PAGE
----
However, I think it has a lot to do with your subject material. In this case, it was a close shot of an opera singer. If it had been a wide shot of the entire stage then it would be immediately noticeable as soft. Anyway I was glad it worked so well, since it was vintage footage of Anna Netrebko who has since become a true superstar in the opera world :-)

So if you have a mix of 4:3 and 16:9 native cameras, I'd suggest using the 4:3 for the closeups. I think it's a perceptual thing - there's only so much detail that we expect to see in a face, but if it's a landscape we look for details in the small objects and it appears out of focus.

Ryan Postel June 3rd, 2008 09:01 AM

In my opinion 4:3 footage looks just as marginally bad on a good HDTV as faux 16:9 does... SD only tends to look better on an CRT rather than HDTVs. Isn't that the consensus?

As far as blowing up a 4:3 shot to fill the 16:9 frame, I think it will really vary on the shot, as you said. Many many shots can look terrible intercut and you end up looking stupid doing it.

Chris Barcellos June 3rd, 2008 09:30 AM

I remember doing the math on this in the other thread I started. I came to the conclusion that on your SD tv set, with nominal 640 x 480 resolution, it really didn't matter whether you shot 4:3 and masked in a 4:3 project, or shot 16:9 "electronica mode" and edited 16:9. The output to the common CRT looked pretty close. When you started looking at it on computer monitors, or on high def monitors, thats when things start to suffer.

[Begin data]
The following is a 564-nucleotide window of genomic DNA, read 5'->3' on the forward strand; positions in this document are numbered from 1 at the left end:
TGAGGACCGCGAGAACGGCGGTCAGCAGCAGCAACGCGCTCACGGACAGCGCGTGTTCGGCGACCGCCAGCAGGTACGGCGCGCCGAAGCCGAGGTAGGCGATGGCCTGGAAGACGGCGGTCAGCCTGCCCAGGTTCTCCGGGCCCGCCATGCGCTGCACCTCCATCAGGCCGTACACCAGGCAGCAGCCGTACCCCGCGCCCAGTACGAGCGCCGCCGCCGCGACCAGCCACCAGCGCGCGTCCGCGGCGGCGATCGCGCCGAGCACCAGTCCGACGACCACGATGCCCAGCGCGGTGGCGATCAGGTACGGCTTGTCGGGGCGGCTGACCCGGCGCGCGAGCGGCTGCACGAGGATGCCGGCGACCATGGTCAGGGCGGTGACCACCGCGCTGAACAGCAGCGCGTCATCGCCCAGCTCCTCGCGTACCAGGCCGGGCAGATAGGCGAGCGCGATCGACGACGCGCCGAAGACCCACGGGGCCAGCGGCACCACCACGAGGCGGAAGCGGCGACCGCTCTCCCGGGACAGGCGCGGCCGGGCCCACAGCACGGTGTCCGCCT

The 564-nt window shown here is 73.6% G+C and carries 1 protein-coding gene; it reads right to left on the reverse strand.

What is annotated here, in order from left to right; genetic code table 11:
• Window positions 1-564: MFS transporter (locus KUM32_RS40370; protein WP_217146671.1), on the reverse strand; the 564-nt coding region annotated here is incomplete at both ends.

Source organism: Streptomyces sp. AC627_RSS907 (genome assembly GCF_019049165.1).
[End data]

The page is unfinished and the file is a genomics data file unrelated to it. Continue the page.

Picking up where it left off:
Jeff Harper June 3rd, 2008 09:46 AM

I have a pretty nice Toshiba hi def set. My 4:3 videos, look great on my TV. I sold a wedding pakcage on it last week. Groom was relieved that SD looked so good on a HD set. I am likely one of the only six or seven people on the planet who do not use the stretch or zoom mode.

But you know Simon, I do see what your suggesting. It does make sense. Not a bad suggestion! Thank you!

Kevin Shaw June 3rd, 2008 10:20 AM


Originally Posted by Jeff Harper (Post 887546)
If I could find 2 FX1s for $4k I'd buy them!

My point was that if you sell your SD cameras while they're still worth anything and use that money toward a downpayment on a couple of HD cameras, your net upgrade cost (before tax savings) shouldn't be more than ~$4K. Then figure that your overall marginal tax rate including FICA is probably over 40% (15.3% plus 25% plus state), and your actual net upgrade cost is under $3K. I've also heard of people buying used FX1s for ~$2K or so each, so if you go that route you could cut your net upgrade cost to under $2K after taxes. That's still real money, but not as bad as $20K.

Regarding the question about how 4:3 footage looks on HDTVs, it can be okay depending on the TV but it's just not a good production format as we move into the widescreen display era. I'd rather take native 16:9 footage and crop it to 4:3 for old TVs than try to do the opposite for new TVs.

Boyd Ostroff June 3rd, 2008 03:12 PM

If you're viewing on a widescreen TV with decent scaling hardware, my guess is that 4:3 footage in "zoom" mode (such that it fills the 16:9 screen) will look better than either method of creating widescreen from the VX/PD series. In fact, a few years ago someone posted some examples which made a strong case for that.